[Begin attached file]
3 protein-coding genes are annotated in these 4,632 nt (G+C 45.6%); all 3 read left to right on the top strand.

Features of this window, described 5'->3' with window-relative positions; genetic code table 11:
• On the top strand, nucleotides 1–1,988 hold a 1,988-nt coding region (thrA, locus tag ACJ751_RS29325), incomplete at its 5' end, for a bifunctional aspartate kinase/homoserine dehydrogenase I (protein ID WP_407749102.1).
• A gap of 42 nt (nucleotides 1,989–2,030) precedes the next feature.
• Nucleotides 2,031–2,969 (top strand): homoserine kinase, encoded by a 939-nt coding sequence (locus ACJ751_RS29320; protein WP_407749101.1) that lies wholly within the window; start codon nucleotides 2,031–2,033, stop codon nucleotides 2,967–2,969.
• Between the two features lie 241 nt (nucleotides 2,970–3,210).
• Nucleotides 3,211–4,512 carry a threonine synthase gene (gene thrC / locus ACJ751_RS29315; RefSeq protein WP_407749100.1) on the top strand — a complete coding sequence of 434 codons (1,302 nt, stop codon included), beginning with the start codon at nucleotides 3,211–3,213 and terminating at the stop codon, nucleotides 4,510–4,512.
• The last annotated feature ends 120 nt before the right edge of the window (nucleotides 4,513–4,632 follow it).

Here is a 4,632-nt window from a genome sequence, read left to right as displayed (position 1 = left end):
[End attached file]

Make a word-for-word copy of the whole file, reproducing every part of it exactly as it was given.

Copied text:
3 protein-coding genes are annotated in these 4,632 nt (G+C 45.6%); all 3 read left to right on the top strand.

Features of this window, described 5'->3' with window-relative positions; genetic code table 11:
• On the top strand, nucleotides 1–1,988 hold a 1,988-nt coding region (thrA, locus tag ACJ751_RS29325), incomplete at its 5' end, for a bifunctional aspartate kinase/homoserine dehydrogenase I (protein ID WP_407749102.1).
• A gap of 42 nt (nucleotides 1,989–2,030) precedes the next feature.
• Nucleotides 2,031–2,969 (top strand): homoserine kinase, encoded by a 939-nt coding sequence (locus ACJ751_RS29320; protein WP_407749101.1) that lies wholly within the window; start codon nucleotides 2,031–2,033, stop codon nucleotides 2,967–2,969.
• Between the two features lie 241 nt (nucleotides 2,970–3,210).
• Nucleotides 3,211–4,512 carry a threonine synthase gene (gene thrC / locus ACJ751_RS29315; RefSeq protein WP_407749100.1) on the top strand — a complete coding sequence of 434 codons (1,302 nt, stop codon included), beginning with the start codon at nucleotides 3,211–3,213 and terminating at the stop codon, nucleotides 4,510–4,512.
• The last annotated feature ends 120 nt before the right edge of the window (nucleotides 4,513–4,632 follow it).

Here is a 4,632-nt window from a genome sequence, read left to right as displayed (position 1 = left end):